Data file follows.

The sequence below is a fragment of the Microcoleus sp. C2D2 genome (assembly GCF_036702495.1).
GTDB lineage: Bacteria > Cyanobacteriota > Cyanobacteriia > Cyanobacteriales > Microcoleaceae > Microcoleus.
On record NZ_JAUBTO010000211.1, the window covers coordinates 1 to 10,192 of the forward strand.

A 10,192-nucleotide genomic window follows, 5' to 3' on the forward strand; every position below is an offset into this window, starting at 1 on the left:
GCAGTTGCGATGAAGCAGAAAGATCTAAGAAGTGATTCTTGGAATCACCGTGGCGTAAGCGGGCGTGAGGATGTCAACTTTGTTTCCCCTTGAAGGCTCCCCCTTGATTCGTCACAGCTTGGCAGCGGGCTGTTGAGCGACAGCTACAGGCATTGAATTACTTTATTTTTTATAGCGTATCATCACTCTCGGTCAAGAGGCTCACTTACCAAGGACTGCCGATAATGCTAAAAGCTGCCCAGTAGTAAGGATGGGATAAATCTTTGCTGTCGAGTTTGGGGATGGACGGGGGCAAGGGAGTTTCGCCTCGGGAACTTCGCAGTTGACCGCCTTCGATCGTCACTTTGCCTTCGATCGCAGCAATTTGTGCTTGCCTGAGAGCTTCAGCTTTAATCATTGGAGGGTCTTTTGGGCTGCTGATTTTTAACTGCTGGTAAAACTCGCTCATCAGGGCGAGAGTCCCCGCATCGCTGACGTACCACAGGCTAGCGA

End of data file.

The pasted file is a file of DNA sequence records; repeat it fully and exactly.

The sequence below is a fragment of the Microcoleus sp. C2D2 genome (assembly GCF_036702495.1).
GTDB lineage: Bacteria > Cyanobacteriota > Cyanobacteriia > Cyanobacteriales > Microcoleaceae > Microcoleus.
On record NZ_JAUBTO010000211.1, the window covers coordinates 1 to 10,192 of the forward strand.

A 10,192-nucleotide genomic window follows, 5' to 3' on the forward strand; every position below is an offset into this window, starting at 1 on the left:
GCAGTTGCGATGAAGCAGAAAGATCTAAGAAGTGATTCTTGGAATCACCGTGGCGTAAGCGGGCGTGAGGATGTCAACTTTGTTTCCCCTTGAAGGCTCCCCCTTGATTCGTCACAGCTTGGCAGCGGGCTGTTGAGCGACAGCTACAGGCATTGAATTACTTTATTTTTTATAGCGTATCATCACTCTCGGTCAAGAGGCTCACTTACCAAGGACTGCCGATAATGCTAAAAGCTGCCCAGTAGTAAGGATGGGATAAATCTTTGCTGTCGAGTTTGGGGATGGACGGGGGCAAGGGAGTTTCGCCTCGGGAACTTCGCAGTTGACCGCCTTCGATCGTCACTTTGCCTTCGATCGCAGCAATTTGTGCTTGCCTGAGAGCTTCAGCTTTAATCATTGGAGGGTCTTTTGGGCTGCTGATTTTTAACTGCTGGTAAAACTCGCTCATCAGGGCGAGAGTCCCCGCATCGCTGACGTACCACAGGCTAGCGA